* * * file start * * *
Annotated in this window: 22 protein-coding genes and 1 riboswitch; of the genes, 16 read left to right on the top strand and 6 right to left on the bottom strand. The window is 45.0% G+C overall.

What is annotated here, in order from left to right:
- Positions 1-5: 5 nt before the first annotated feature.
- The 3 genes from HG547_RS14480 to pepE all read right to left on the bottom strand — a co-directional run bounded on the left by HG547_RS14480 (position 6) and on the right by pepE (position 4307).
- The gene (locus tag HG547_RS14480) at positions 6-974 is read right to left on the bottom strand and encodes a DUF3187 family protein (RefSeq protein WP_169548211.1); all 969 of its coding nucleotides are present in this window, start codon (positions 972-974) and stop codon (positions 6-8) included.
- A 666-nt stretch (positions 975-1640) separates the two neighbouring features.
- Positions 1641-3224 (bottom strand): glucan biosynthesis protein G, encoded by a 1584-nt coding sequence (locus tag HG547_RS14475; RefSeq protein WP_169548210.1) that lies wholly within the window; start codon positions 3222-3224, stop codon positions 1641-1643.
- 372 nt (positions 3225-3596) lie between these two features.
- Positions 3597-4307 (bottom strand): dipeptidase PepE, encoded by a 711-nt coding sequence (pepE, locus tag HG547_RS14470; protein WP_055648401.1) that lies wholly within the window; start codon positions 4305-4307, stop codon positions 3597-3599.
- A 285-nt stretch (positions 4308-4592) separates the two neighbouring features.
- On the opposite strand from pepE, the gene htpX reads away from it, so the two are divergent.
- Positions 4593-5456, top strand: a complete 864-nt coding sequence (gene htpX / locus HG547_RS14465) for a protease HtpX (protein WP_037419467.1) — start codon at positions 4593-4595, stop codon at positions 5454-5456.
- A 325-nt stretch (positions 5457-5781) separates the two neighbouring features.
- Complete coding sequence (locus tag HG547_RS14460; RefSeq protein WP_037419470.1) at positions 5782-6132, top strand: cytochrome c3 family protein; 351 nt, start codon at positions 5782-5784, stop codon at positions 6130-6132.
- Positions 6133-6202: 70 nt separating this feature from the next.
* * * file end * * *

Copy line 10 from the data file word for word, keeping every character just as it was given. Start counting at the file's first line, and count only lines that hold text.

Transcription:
- A 285-nt stretch (positions 4308-4592) separates the two neighbouring features.